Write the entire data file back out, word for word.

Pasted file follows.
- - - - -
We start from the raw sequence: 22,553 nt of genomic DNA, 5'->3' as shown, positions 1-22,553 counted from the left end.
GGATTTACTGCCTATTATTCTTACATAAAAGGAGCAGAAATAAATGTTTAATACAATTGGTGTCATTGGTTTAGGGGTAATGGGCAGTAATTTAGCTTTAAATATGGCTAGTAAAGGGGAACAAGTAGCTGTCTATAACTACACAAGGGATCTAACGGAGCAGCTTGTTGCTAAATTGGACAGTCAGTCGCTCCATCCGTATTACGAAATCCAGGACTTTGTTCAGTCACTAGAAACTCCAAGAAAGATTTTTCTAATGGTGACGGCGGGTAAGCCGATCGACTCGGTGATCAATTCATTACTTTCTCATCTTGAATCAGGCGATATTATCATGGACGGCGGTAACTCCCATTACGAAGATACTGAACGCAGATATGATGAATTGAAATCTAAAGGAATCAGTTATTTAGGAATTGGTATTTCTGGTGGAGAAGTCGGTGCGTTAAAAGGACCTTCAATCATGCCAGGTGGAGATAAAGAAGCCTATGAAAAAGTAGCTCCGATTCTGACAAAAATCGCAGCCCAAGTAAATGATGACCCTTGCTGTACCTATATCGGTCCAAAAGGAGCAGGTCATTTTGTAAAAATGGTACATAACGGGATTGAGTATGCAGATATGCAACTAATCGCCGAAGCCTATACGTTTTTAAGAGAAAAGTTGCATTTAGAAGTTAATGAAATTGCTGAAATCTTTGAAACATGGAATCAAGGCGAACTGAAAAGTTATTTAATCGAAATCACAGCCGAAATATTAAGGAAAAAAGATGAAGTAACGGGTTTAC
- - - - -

We start from the raw sequence: 22,553 nt of genomic DNA, 5'->3' as shown, positions 1-22,553 counted from the left end.
GGATTTACTGCCTATTATTCTTACATAAAAGGAGCAGAAATAAATGTTTAATACAATTGGTGTCATTGGTTTAGGGGTAATGGGCAGTAATTTAGCTTTAAATATGGCTAGTAAAGGGGAACAAGTAGCTGTCTATAACTACACAAGGGATCTAACGGAGCAGCTTGTTGCTAAATTGGACAGTCAGTCGCTCCATCCGTATTACGAAATCCAGGACTTTGTTCAGTCACTAGAAACTCCAAGAAAGATTTTTCTAATGGTGACGGCGGGTAAGCCGATCGACTCGGTGATCAATTCATTACTTTCTCATCTTGAATCAGGCGATATTATCATGGACGGCGGTAACTCCCATTACGAAGATACTGAACGCAGATATGATGAATTGAAATCTAAAGGAATCAGTTATTTAGGAATTGGTATTTCTGGTGGAGAAGTCGGTGCGTTAAAAGGACCTTCAATCATGCCAGGTGGAGATAAAGAAGCCTATGAAAAAGTAGCTCCGATTCTGACAAAAATCGCAGCCCAAGTAAATGATGACCCTTGCTGTACCTATATCGGTCCAAAAGGAGCAGGTCATTTTGTAAAAATGGTACATAACGGGATTGAGTATGCAGATATGCAACTAATCGCCGAAGCCTATACGTTTTTAAGAGAAAAGTTGCATTTAGAAGTTAATGAAATTGCTGAAATCTTTGAAACATGGAATCAAGGCGAACTGAAAAGTTATTTAATCGAAATCACAGCCGAAATATTAAGGAAAAAAGATGAAGTAACGGGTTTAC